I'd like to see the giant squid. Nobody has ever seen one. I could tell you people who have spent thousands and thousands of pounds trying to see giant squid. I mean, we know they exist because we have seen dead ones. But I have never seen a living one. Nor has anybody else.
Dealing with global warming doesn't mean we have all got to suddenly stop breathing. Dealing with global warming means that we have to stop waste, and if you travel for no reason whatsoever, that is a waste.
People talk about doom-laden scenarios happening in the future: they are happening in Africa now. You can see it perfectly clearly. Periodic famines are due to too many people living on land that can't sustain them.
I mean, it is an extraordinary thing that a large proportion of your country and my country, of the citizens, never see a wild creature from dawn 'til dusk, unless it's a pigeon, which isn't really wild, which might come and settle near them.
I don't like rats, but there's not much else I don't like. The problem with rats is they have no fear of human beings, they're loaded with foul diseases, they would run the place given half the chance, and I've had them leap out of a lavatory while I've been sitting on it.
It seems to me that the natural world is the greatest source of excitement; the greatest source of visual beauty; the greatest source of intellectual interest. It is the greatest source of so much in life that makes life worth living.
It's coming home to roost over the next 50 years or so. It's not just climate change; it's sheer space, places to grow food for this enormous horde. Either we limit our population growth or the natural world will do it for us, and the natural world is doing it for us right now.
I had a huge advantage when I started 50 years ago - my job was secure. I didn't have to promote myself. These days there's far more pressure to make a mark, so the temptation is to make adventure television or personality shows. I hope the more didactic approach won't be lost.
The whole of science, and one is tempted to think the whole of the life of any thinking man, is trying to come to terms with the relationship between yourself and the natural world. Why are you here, and how do you fit in, and what's it all about.
It's extraordinary how self-obsessed human beings are. The things that people always go on about is, 'tell us about us', 'tell us about the first human being'. We are so self-obsessed with our own history. There is so much more out there than what connects to us.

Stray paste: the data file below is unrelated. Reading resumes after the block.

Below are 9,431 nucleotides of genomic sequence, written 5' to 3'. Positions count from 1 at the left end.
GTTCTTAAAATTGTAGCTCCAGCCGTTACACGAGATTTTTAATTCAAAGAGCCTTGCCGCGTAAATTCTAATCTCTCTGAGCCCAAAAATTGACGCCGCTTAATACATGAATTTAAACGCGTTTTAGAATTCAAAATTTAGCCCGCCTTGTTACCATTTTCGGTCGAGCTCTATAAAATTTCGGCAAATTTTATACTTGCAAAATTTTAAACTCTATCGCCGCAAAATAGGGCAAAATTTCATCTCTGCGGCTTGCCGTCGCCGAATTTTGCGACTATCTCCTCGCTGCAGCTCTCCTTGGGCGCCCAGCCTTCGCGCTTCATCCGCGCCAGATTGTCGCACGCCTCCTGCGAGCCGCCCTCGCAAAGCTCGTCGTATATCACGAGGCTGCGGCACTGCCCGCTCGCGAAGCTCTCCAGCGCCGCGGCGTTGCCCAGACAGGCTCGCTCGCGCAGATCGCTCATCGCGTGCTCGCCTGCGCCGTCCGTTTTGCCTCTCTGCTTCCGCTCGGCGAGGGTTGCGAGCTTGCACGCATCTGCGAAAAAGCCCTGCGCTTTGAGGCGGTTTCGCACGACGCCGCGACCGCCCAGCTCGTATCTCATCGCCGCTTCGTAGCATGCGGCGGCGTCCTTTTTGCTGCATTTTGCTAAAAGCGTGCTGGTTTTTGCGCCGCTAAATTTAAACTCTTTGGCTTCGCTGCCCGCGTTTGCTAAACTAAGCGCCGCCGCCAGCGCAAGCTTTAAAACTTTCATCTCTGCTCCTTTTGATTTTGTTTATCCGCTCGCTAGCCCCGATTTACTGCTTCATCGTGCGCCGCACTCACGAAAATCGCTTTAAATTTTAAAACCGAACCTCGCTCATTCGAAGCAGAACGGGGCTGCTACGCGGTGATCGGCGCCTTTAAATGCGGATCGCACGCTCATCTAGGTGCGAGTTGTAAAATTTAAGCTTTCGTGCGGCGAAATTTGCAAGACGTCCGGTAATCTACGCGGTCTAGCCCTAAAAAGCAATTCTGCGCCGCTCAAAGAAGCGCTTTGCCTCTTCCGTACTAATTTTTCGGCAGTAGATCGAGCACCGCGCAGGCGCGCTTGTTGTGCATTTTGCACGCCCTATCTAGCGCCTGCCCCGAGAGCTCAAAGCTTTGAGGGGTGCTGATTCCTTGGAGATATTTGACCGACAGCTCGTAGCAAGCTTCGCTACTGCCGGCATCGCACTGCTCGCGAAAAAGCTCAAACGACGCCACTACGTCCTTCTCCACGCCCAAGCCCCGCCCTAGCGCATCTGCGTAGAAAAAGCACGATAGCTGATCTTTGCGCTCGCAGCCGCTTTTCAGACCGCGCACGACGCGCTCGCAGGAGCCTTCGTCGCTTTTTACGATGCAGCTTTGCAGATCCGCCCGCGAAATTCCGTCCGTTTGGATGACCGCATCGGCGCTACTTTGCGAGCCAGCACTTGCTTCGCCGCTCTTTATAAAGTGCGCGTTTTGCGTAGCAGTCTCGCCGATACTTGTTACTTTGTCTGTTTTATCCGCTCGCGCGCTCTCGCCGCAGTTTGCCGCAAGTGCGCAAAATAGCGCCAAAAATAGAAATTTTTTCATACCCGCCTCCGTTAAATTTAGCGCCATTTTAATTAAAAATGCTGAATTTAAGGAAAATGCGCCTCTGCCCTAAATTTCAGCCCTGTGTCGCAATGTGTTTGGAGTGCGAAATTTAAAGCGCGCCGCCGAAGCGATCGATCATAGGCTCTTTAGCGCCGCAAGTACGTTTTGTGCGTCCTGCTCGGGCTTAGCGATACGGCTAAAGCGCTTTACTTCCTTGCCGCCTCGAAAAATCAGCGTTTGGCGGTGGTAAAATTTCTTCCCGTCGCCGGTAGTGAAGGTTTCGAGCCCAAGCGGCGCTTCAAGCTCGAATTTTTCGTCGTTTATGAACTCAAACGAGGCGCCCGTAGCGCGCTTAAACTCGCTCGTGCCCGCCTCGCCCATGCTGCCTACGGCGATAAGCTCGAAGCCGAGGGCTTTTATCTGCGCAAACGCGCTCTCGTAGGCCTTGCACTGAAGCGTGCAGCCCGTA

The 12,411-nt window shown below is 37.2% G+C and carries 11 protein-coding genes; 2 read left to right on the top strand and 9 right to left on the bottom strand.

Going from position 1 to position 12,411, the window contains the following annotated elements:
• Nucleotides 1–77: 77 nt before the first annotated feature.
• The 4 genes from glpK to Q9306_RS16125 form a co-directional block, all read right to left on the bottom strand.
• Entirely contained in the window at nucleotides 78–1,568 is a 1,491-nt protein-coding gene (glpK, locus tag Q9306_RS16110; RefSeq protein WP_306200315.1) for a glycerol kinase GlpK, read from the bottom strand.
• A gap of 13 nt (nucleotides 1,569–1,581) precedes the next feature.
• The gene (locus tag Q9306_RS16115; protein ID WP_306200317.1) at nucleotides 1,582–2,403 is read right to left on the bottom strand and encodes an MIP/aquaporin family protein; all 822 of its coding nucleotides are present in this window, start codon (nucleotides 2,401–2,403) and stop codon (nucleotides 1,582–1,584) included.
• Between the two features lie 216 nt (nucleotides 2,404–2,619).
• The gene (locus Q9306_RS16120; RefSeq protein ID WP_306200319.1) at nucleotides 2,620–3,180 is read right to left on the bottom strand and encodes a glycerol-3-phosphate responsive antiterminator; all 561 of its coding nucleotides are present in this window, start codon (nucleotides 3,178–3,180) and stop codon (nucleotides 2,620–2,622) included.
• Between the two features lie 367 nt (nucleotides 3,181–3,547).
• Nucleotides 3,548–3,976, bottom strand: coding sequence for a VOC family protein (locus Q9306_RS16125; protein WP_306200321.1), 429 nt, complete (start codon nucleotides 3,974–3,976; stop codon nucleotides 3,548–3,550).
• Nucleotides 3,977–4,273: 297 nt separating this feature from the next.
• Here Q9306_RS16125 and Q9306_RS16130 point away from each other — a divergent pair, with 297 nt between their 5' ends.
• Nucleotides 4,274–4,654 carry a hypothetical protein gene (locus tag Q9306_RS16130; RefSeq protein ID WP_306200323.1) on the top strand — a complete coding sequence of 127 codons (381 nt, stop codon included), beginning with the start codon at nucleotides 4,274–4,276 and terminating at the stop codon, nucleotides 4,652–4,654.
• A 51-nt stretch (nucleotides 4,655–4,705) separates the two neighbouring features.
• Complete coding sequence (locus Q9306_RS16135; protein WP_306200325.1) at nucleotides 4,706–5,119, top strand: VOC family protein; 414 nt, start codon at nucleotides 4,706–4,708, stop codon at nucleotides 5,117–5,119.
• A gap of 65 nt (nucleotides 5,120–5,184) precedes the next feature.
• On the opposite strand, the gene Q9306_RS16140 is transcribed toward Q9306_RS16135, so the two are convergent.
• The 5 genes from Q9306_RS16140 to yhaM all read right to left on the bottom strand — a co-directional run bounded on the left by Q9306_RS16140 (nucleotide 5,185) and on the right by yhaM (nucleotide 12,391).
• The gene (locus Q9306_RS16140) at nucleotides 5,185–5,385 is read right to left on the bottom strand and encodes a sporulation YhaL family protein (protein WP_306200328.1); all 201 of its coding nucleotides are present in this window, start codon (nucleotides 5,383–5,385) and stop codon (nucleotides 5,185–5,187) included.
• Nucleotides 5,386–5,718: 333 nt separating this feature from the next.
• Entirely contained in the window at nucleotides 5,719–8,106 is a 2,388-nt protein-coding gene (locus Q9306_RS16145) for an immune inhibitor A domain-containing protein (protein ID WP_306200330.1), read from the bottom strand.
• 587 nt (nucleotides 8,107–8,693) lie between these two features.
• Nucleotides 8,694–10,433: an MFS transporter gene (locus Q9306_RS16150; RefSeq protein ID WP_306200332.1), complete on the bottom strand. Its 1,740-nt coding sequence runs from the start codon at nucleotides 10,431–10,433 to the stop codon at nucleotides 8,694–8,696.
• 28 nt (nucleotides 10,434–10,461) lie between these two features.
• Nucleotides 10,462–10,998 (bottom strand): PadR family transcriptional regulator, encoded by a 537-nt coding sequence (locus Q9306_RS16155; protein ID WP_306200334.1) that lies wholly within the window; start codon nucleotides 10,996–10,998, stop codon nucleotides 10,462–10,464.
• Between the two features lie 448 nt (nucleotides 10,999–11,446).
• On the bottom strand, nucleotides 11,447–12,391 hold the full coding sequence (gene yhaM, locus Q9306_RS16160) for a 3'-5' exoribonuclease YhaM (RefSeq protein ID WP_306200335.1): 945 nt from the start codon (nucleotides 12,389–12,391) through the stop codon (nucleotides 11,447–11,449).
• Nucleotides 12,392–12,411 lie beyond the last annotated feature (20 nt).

Apart from anything else, I am designed by evolution, like we all are: if we see a little thing like that, big eyes, tiny nose, we go 'aaah'. That's what evolution does. We are programmed to do that. So to find babies the most amazing, isn't surprising, I don't think.
Very few species have survived unchanged. There's one called lingula, which is a little shellfish, a little brachiopod about the size of my fingernail, that has survived for 500 million years, but it's survived by being unobtrusive and doing nothing, and you can't accuse human beings of that.
I would be absolutely astounded if population growth and industrialisation and all the stuff we are pumping into the atmosphere hadn't changed the climatic balance. Of course it has. There is no valid argument for denial.
We really need to kick the carbon habit and stop making our energy from burning things. Climate change is also really important. You can wreck one rainforest then move, drain one area of resources and move onto another, but climate change is global.
If my grandchildren were to look at me and say, 'You were aware species were disappearing and you did nothing, you said nothing', that I think is culpable. I don't know how much more they expect me to be doing, I'd better ask them.